On June 29, 2010, SDG filed a motion to amend its complaint to allege that the Agreement between the parties was a fixed-price contract. The motion to amend explained that any reference to a "cost-plus contract in the [original] complaint is a scrivener's error." SDG also sought to amend its claim for damages to seek "damages in an amount equal to the contract price plus upward adjustments for the changed scope of the project less payments made to SDG," which totaled an amount of "less than $39,000, plus prejudgment interest and costs." The motion to amend was granted pursuant to an agreement of the parties.
On July 13, 2010, the trial court conducted a bench trial. The primary witnesses were Mr. Cheng and the Ramkos. All testified about the course of their dealing during the construction project.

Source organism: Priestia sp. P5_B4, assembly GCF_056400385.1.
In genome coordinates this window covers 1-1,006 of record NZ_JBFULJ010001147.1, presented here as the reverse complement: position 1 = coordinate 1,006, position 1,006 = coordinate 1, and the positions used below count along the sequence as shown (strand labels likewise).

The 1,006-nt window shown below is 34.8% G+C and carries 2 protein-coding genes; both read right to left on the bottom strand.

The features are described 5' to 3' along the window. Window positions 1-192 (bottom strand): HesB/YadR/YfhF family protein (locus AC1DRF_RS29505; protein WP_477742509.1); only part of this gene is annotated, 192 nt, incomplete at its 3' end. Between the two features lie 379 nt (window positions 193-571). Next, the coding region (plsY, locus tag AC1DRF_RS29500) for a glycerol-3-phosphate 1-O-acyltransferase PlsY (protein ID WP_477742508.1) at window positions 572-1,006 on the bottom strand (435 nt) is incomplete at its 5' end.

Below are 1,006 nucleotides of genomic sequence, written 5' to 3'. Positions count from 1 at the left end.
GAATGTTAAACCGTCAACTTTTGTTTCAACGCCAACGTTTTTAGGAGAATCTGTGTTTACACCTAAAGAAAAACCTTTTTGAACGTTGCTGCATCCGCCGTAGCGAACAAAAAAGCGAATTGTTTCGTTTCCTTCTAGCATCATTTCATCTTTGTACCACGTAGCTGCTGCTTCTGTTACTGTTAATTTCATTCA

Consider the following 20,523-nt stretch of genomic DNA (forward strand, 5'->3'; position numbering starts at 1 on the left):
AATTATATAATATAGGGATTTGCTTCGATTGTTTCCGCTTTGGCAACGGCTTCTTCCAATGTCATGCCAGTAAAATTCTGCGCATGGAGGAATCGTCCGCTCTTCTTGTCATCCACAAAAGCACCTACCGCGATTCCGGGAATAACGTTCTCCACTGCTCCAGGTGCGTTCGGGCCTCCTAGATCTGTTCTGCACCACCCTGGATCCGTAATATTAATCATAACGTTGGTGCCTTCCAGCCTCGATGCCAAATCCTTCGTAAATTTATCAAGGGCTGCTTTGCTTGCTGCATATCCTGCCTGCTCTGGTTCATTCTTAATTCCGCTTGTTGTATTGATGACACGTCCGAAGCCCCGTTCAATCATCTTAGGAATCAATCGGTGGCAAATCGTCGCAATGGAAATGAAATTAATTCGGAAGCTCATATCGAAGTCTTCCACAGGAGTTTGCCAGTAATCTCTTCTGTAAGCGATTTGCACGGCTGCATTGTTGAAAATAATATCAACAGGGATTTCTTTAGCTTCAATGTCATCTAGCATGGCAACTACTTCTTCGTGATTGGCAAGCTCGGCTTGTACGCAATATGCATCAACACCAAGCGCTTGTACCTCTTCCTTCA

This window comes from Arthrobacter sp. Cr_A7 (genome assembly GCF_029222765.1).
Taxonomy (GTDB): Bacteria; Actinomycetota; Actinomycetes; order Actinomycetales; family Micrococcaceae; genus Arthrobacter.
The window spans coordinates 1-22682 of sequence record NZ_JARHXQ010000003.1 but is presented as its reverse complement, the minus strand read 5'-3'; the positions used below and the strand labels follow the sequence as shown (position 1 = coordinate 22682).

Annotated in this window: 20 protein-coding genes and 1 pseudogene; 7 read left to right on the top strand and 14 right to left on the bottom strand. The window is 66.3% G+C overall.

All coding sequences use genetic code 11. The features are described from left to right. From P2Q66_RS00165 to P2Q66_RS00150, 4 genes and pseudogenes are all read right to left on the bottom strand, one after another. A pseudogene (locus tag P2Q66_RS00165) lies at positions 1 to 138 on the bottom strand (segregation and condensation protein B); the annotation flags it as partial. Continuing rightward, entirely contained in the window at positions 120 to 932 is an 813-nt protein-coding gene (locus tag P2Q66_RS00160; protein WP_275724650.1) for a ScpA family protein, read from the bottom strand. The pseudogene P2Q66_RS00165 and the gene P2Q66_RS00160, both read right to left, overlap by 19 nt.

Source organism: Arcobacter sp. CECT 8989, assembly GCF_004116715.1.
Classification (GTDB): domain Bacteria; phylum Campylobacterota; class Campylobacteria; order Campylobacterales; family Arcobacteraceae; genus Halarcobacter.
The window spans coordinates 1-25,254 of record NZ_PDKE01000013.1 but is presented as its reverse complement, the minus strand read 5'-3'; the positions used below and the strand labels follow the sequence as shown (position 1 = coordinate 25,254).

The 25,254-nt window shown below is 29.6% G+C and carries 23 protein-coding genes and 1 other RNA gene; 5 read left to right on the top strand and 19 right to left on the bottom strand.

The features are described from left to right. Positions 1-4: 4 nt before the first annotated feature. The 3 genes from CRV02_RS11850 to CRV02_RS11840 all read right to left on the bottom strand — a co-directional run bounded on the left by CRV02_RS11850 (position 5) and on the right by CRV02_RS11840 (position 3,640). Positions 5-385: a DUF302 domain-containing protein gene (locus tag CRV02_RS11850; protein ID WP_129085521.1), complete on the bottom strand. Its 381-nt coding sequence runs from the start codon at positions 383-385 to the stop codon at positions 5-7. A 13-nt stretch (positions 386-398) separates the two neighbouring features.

In his testimony, Mr. Cheng said that, in the beginning of the project, the Ramkos forewarned him that they would be on a tight budget. Mr. Cheng claimed, however, that the Ramkos told him that they had "savings and they can pay for the extra [upgrades] . . . . [T]hey said they have extra money to pay for extras if they pick out extras. . . . Outside of the standard. That's what they were referring to. They have the cash to pay for outside of the standard." Thus, Mr. Cheng indicated that the Ramkos were informed when a request constituted an upgrade from the standard contract, and that the Ramkos understood that the upgrades would be an additional cost outside the $320,000 fixed price. Mr. Cheng also acknowledged, however, that he told the Ramkos in the beginning of the project that his estimated cost was under budget, and that they could request some upgrades at no cost because of this "cushion." Mr. Cheng testified about several items for which the Ramkos requested additions or upgrades from the "standard" under the contract. Through the testimony of Mr. Cheng, SDG submitted Exhibit 10, prepared by Mr. Cheng for the trial, which itemized the bases of SDG's claim. Exhibit 10 listed each addition made to the house and each item that was upgraded, and it included the amount of damages SDG was seeking for each upgrade. It attached receipts for most items. The list included extra costs for the front door, brick and mortar, brick low wall on outside, decorative roof finials, gutter guard, light post, ironing board, hood fan, deep fryer, expedited move-in, intercom/surround sound/security system, shower glass window, water line relocation, relocate laundry piping and sink, pot filler, water softener, custom built-ins, wood closets instead of wire, hinges, thirteen paint colors, fire logs, and decorative concrete upgrade. SDG claimed that all of these upgrades/additions totaled $18,671.93.